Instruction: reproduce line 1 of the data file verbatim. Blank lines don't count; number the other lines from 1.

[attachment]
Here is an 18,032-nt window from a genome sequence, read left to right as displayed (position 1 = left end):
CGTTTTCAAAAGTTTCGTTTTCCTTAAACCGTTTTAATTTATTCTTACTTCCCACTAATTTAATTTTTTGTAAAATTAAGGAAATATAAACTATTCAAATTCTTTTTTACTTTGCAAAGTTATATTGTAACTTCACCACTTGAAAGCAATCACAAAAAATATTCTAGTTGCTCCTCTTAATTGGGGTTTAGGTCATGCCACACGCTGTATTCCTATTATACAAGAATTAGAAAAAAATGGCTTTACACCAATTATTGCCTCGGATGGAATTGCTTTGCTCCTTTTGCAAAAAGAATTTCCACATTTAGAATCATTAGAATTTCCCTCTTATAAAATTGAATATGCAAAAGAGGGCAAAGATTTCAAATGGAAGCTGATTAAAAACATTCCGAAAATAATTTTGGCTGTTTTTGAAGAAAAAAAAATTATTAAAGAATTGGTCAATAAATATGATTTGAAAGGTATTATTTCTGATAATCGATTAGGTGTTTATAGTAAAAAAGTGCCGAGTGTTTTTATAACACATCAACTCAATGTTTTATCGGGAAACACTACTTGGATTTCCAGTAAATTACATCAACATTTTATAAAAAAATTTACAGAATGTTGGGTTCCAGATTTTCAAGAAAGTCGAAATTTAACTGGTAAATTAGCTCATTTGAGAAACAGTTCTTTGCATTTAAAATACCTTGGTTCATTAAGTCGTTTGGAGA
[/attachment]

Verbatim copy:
Here is an 18,032-nt window from a genome sequence, read left to right as displayed (position 1 = left end):